STU grad’s new play tells tale of wintery N.B. night

Kevin Curran (left) plays Terry in A Brief History of the Maritimes and Everywhere Else. The play is directed by Natasha MacLellan (right), the new artistic director of Theatre New Brunswick. (Submitted by Matt Carter)

Ryan Griffith started acting with Theatre St. Thomas in 1999. That’s also when he wrote his first play, Tug, that had 20 of his closest friends in it.

“It was a crazy play with ghosts, and knights of the round table, road accidents, a person hit a moose in it, and quicksand, and everything. It was wild,” said Griffith.

Now, the St. Thomas University graduate is a successful playwright who writes mythological stories that take place in fictional parts of New Brunswick – something that was also represented in his work in 1999.

When he started writing plays, Griffith said he wanted to see more New Brunswick content on the stage.

“I’ve always just kind of gravitated towards New Brunswick content. I just like it.”

Griffith’s new one-person play, A Brief History of the Maritimes and Everywhere Elsetells the story of a New Brunswicker named Terry, who goes cross-country skiing with his daughter and gets caught in a snowstorm. They take shelter in a cabin where Terry decides to tell his daughter everything he knows in the universe and about the Maritimes while waiting for the storm to pass.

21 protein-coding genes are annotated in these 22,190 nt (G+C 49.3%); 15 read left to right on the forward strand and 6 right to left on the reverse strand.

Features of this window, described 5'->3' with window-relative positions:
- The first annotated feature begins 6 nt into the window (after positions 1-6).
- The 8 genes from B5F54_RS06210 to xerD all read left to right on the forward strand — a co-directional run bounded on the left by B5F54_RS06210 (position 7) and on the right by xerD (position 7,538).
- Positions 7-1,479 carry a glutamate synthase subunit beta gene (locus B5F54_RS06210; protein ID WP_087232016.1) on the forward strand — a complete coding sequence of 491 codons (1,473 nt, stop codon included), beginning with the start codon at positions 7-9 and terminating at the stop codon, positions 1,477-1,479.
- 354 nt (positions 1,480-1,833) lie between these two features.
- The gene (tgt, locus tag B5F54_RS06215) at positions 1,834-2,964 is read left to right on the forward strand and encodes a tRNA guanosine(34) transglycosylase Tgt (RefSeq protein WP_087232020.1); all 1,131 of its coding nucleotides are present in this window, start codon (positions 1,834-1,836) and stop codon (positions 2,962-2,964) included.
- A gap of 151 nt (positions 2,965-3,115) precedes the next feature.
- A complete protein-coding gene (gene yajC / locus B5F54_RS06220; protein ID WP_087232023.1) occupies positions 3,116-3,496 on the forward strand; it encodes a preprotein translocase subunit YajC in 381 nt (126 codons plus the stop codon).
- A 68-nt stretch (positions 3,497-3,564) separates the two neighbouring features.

Ryan Griffith, a St. Thomas University grad, will premiere his new play A Brief History of the Maritimes and Everywhere Else at the Open Space Theatre on March 13. (Submitted by Matt Carter)

Griffith was commissioned by Theatre New Brunswick to write this one person play, something he’s never done before. He looked at other solo shows to figure out what he liked and didn’t like. He came up with the idea to have someone stuck in a cabin who tells his daughter everything because they can’t go anywhere.

Terry will be played by Kevin Curran, an East Coast actor who’s spent 25 years in the industry, and will be performing for the first time with TNB.

Curran will be communicating with the audience as if they’re his daughter.

“He has to be talking to someone right, he can’t be talking to just nobody,” Griffith said.

Griffith said the play is a suspenseful but contains comedic and slice of life elements.

This is the fourth play from a series Griffith has written about New Brunswick.

“They concern places that kind of could exist out there I guess, or people that could exist in these places but don’t.”

Griffith started writing this series in 2005 with the first play, Lutz, which was published by Playwrights Press Canada in 2011. It tells the story of two brothers, one who’s unemployed and one who’s an Olympic figure skater, who reconnect and decide to go bear hunting to catch the bear that killed their younger sister.

A Brief History of the Maritimes and Everywhere Else continues to explore characters and places that exist within Lutz.

Griffith got the idea to write about New Brunswick from his anthropology background at STU. He used his ethnography skills, a way to study and record culture, and listened to people around him to create something of his own.

“I think that it’s really important for people in New Brunswick to understand that their stories are just as valid or as cool [or] as important as stories coming out of Hollywood or anywhere else.”

A Brief History of the Maritimes and Everywhere Else is directed by Natasha MacLellan, the new artistic director at TNB, and will run in Fredericton from March 13 to 17 at the Open Space Theatre before touring the province from March 19 to 24.